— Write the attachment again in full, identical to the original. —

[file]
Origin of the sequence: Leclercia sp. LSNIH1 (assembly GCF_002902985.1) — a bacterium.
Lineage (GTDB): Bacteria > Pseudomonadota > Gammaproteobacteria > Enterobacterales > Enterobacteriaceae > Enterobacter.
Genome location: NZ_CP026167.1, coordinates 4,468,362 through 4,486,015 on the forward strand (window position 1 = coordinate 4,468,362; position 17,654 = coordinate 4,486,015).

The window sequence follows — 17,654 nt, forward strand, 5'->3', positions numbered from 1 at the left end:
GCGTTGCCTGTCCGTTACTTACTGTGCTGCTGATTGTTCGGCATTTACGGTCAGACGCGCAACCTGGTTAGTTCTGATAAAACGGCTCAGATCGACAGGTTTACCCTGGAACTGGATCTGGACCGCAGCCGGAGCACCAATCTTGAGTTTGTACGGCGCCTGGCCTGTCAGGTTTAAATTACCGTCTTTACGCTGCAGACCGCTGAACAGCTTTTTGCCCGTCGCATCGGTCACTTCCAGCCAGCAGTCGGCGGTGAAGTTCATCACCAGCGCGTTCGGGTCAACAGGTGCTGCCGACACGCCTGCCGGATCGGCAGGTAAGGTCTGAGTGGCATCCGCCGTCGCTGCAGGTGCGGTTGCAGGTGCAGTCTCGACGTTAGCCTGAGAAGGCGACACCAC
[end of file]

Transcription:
Origin of the sequence: Leclercia sp. LSNIH1 (assembly GCF_002902985.1) — a bacterium.
Lineage (GTDB): Bacteria > Pseudomonadota > Gammaproteobacteria > Enterobacterales > Enterobacteriaceae > Enterobacter.
Genome location: NZ_CP026167.1, coordinates 4,468,362 through 4,486,015 on the forward strand (window position 1 = coordinate 4,468,362; position 17,654 = coordinate 4,486,015).

The window sequence follows — 17,654 nt, forward strand, 5'->3', positions numbered from 1 at the left end:
GCGTTGCCTGTCCGTTACTTACTGTGCTGCTGATTGTTCGGCATTTACGGTCAGACGCGCAACCTGGTTAGTTCTGATAAAACGGCTCAGATCGACAGGTTTACCCTGGAACTGGATCTGGACCGCAGCCGGAGCACCAATCTTGAGTTTGTACGGCGCCTGGCCTGTCAGGTTTAAATTACCGTCTTTACGCTGCAGACCGCTGAACAGCTTTTTGCCCGTCGCATCGGTCACTTCCAGCCAGCAGTCGGCGGTGAAGTTCATCACCAGCGCGTTCGGGTCAACAGGTGCTGCCGACACGCCTGCCGGATCGGCAGGTAAGGTCTGAGTGGCATCCGCCGTCGCTGCAGGTGCGGTTGCAGGTGCAGTCTCGACGTTAGCCTGAGAAGGCGACACCAC